1) Sunday Santana showed no emotion. He dragged his bat to home plate. He could put a stadium to sleep.

2) But who cares about charisma, wearing woes on your sleeve, and all that. Jesus already died on the cross. In 2017 Santana demonstrated tremendous opposite field power….tremendous!

2) He also did a damn good Mike Hargrove imitation, messing with pitcher’s mound mind to the like of 4.10 pitches per plate appearance, good enough for 24th in all of baseball.

Yeh sure he slumped in 2018 but what the hell did the Brewers expect? They forked over their top prospect to get Christian Yelich and signed Lorenzo Cain…..good moves, great moves, took them to the brink of the World Series, but a big screw you to Santana’s 30 home runs the previous season.

He filled in for an injured Yelich in April, but struggled, was sent to the minors, got called up and served as a damn good pinch hitter, big hits in the playoffs too, an over simplification for sure, but the Brewers wanted more flexibility so they traded him to Seattle for a player with the last name Gamel. Sound familiar? It should. He’s the younger brother of the Brewer’s former top prospect Mat Gamel whose career slipped into Indy League oblivion due to injuries. But this new Gamel can apparently man all three outfield positions and work a count too.

Either way, here’s to you Domingo, you were here and now you’ll be there, in Seattle. The Suicide Crew will be watching and know that nothing lasts forever, everyone destined down the drain, Ted Williams came and went, Tony Gwynn too….


Leave a comment

bored

One witches tit-booger freeze-dead of winter day, they slipped into their avocado boots and ducked down into the subway catacombs. There were four of them. They arranged it that way…four corners…..Fuck Bi-Polar. They were Quatro-Polar.

They called it Operation Flipskin.

The subway stretched into beautiful darkness in both directions, east and west or maybe it was north and south…left and right. It didn’t really matter. On one side sat the Suicide Crew angling towards that beautiful infinite tunnel and trailing behind them, following them like flies on shit were the doting mothers pleading with them, begging them to not do it.

The Suicide Crew didn’t envision a hanging or a slit wrist, nothing self-negating like that. Their gumption, as old as Egypt, was more out of curiosity, to see, to finally know if there was anything else. They’d read and heard the slap stick, soppy sentimental, overwrought poetic, arduous scholar and it was all good, if not great,  but they wanted more.

Booze helped. Weed did too or maybe it hurt. Who knows? They didn’t. They were the Suicide Crew. They didn’t know shit except one thing – to stand up from their subway squat and flee the herd of mothers trailing them like scraps around a toilet’s ring refusing to flush. And when they finally moved, an amazing thing began to happen, a little like violet bulbs appearing on branches in spring. Last requests rose, initially only as blips on their mind’s radar, but then mushrooming into a blue print plan to walk, splashing through sewer water and above and then below again.

The weep and wails of mothers echoing in the subway chamber began to fade fast. The Suicide Crew marched on, towards Peoria, Rockford, Beloit, Janesville, and parts unknown, all the way to Milwaukee, home sick as they may be; they made it, upturned sewer cap and all, right there, they arrived in front of the Historical Society on some such downtown streets and what a surprise to find a plaque commemorating the birthplace of the American League, the words chiseled forever or until water wears it all away.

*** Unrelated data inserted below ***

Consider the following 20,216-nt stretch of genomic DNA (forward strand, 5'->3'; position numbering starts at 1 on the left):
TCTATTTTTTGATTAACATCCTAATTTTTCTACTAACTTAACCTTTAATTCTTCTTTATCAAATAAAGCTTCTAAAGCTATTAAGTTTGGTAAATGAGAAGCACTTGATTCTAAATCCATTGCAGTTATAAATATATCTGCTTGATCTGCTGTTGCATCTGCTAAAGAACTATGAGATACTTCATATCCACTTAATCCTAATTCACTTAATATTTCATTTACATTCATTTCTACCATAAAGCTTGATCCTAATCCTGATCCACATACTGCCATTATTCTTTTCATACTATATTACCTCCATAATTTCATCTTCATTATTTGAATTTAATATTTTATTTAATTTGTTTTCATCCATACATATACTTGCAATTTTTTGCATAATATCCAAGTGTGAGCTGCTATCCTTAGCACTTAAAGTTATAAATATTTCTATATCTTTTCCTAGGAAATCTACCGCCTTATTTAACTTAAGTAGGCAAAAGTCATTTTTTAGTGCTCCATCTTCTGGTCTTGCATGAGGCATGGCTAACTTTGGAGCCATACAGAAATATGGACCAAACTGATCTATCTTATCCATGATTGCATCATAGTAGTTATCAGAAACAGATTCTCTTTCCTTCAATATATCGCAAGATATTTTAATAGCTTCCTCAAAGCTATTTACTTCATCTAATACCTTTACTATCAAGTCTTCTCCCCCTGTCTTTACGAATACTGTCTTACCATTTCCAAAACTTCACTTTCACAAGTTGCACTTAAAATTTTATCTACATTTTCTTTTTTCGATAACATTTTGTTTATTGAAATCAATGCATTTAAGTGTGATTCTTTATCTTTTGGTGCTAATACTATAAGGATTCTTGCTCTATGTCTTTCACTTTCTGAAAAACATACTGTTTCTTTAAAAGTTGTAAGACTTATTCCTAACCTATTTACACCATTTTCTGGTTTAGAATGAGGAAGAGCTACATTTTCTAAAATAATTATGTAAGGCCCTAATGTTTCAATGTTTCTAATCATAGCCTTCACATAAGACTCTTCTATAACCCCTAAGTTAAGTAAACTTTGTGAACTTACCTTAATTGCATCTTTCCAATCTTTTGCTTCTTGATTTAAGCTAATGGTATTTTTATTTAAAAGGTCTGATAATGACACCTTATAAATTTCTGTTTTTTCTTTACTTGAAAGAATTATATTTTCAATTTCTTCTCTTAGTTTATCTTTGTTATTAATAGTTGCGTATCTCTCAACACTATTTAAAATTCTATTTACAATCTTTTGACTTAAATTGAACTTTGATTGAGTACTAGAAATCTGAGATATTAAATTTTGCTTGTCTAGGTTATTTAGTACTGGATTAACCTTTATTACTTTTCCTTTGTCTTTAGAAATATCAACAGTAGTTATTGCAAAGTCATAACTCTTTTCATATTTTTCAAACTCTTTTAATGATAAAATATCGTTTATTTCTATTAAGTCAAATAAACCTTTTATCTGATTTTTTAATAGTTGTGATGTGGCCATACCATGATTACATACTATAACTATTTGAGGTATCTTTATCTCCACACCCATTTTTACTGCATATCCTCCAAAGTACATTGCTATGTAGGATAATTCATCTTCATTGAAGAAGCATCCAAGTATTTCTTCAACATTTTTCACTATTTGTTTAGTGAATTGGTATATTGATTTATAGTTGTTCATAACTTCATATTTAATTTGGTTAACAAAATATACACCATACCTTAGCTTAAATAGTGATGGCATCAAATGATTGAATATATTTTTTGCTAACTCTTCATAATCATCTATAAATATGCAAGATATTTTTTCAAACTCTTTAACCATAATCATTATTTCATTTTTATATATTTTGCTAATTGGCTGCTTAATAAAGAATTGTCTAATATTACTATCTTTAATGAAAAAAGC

“On the night of March 5, 1900….” and so on, a bunch of bigwigs including Connie Mack and Ban Johnson met to flip off those self-righteous National League bastards and establish their own league.

The Suicide Crew had new life and despite the Brewers not being in the American league anymore and trading away their favorite Brewer – Domingo Santana = Sunday Santana in Spanish and so they crawled back down through the sewer hole to where the rats roamed and wondered how Santana had done in his short career on Sundays, a stupid trivial ponder that the metrics people would mock, but The Suicide Crew didn’t care because they were drunk on canned heat. They, like Santana were heading west, to reach the cactus before spring training.

 


7 Comments

and since the numbers have been working…..

The Brewers beat the Dodgers last night. It was Friday the 19th and 19 was the number worn by Brewer’s shortstop Robin Yount in the 1982 World Series.

So now there will be a game 7 of the National League Championship. It’s set to be played tonight, Saturday, October 20th. That was the number worn by Brewer’s center fielder Gorman Thomas. He also played in the 1982 Series.

First pitch is set for 8:09. Add the numbers, 8+9 and you get 17….the number worn by Jim Gantner who you guessed it also played in that 1982 Series, as the Brewers’ second baseman.

 


Leave a comment

one more time with the numbers!

19.
that’s the number Robin Yount wore in 1982…last time the Brewers were in the World Series. I think I’m repeating myself, but they won the other night when the game’s first pitch 7:39 added up to 19 and well, they’re playing tonight on the 19th of October and in desperate need of a win, down 2-3 to the mighty Dodgers.

Steely Dan’s Hey Nineteen song was released in 1980, the same year the Brewers acquired Ted Simmons, Rollie Fingers, and Pete Vuckovich from the Cardinals in probably the franchise’s most significant trade of all time….significant because all three players were instrumental in the Brewers winning both in 1981 and 1982.

And that song, Hey Nineteen, ran on the charts for you guessed it…19 weeks.

Go Brewers!


1 Comment

it’s all in the numbers…..just kidding

Clayton Kershaw pitched game 1 of the NLCS and lost…lost bad. He was barking at his teammates or it sure seemed like he was while walking off the mound. Kershaw can’t pitch too well when Scott Barry is the home plate umpire and Berry was calling balls and strikes in game 1. He’s faced 126 batters with Barry as home plate ump and he’s given up 31 hits including 7 long balls and get this, only 32 k’s versus 18 walks, less than Kershaw like.  I would think Dodgers manager Dave Roberts would a known this (Joe Buck did) and planned accordingly. He could have started Hyun Jin Ryu for game 1 and bumped Kershaw for game 2, but he didn’t and so I feel lucky the Brewers escaped Milwaukee with one win.

Now the series is tied 1-1 and in LA for the next three nights…..tonight at 7:39 eastern time. Strange time for a start of game. But if you add up the numbers, 7+3+9, you get 19, the same number Robin Yount wore his entire career as a Brewer, including 1982, the only time the Brewers ever made it to the world series. Obviously, the network, whichever one bought the rights to the game is pulling for low media market Milwaukee.